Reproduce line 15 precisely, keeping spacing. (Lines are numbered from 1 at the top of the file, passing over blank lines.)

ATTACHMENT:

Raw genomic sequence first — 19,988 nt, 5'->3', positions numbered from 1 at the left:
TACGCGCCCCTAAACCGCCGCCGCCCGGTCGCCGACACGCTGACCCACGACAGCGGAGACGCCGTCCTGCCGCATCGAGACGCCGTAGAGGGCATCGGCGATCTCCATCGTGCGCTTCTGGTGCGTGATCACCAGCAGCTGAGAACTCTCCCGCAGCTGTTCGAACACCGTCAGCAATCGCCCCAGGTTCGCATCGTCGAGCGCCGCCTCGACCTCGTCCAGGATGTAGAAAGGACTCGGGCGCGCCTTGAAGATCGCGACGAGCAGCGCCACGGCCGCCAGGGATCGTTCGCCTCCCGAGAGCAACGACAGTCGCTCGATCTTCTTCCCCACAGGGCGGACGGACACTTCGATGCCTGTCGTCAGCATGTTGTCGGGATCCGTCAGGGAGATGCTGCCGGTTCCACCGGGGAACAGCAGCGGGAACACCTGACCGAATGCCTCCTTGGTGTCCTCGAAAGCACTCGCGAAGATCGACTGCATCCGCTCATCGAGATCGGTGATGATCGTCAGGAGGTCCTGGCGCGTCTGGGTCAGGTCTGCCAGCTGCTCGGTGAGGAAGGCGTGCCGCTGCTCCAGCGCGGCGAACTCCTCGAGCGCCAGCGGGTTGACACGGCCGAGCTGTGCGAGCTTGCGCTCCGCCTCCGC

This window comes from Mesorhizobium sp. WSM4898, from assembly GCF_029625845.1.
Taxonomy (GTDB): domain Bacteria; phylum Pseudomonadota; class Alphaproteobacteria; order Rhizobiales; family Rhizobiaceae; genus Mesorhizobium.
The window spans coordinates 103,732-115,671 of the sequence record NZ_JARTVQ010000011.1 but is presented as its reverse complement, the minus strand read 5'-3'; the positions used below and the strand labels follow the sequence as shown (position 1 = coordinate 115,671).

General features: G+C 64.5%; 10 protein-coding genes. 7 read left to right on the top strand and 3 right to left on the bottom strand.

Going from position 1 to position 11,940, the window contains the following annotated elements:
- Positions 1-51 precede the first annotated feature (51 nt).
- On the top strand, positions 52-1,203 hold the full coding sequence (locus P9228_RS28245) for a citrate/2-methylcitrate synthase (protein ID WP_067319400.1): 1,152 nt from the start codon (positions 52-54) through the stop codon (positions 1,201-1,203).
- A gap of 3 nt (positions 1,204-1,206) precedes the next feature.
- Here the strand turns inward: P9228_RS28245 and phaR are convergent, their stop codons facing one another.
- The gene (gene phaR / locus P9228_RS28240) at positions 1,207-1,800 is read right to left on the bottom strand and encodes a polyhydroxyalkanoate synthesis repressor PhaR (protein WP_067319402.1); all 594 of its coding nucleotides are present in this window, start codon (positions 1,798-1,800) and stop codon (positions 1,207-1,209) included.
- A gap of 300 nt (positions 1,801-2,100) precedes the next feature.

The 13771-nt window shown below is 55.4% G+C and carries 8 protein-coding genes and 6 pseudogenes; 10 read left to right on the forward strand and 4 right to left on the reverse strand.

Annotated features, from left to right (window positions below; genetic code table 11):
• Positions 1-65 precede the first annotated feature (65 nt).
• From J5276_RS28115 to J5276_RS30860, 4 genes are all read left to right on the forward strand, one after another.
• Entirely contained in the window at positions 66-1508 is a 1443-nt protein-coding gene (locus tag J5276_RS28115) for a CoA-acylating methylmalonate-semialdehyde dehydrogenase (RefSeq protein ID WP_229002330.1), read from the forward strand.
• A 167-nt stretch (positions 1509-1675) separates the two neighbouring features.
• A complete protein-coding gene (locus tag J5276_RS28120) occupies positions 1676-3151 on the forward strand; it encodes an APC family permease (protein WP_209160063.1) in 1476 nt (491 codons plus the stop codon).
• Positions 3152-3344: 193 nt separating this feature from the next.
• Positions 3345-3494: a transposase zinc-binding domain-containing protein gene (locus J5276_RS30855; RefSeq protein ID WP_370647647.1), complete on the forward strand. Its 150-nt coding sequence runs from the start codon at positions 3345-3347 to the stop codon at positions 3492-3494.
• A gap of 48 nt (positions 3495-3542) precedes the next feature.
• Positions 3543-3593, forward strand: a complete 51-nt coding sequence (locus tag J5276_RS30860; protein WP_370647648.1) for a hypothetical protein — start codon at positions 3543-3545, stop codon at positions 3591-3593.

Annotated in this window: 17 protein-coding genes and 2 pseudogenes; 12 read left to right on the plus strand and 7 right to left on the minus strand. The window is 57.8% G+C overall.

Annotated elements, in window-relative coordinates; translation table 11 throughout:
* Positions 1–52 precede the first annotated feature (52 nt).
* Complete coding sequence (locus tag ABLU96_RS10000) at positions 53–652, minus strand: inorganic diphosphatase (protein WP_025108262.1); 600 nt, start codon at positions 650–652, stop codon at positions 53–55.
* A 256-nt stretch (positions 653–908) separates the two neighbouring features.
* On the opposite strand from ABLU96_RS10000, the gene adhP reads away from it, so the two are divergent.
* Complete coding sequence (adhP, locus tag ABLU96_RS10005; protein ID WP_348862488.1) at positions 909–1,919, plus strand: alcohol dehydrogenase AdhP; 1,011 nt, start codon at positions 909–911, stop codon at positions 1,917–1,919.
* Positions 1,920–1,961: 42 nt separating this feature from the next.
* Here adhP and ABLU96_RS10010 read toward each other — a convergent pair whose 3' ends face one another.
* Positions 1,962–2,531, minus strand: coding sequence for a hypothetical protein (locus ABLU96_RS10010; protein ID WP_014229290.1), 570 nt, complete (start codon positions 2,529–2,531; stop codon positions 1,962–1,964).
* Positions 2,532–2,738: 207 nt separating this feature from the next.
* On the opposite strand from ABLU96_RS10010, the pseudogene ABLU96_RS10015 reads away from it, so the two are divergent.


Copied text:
Annotated features, from left to right (window positions below; genetic code table 11):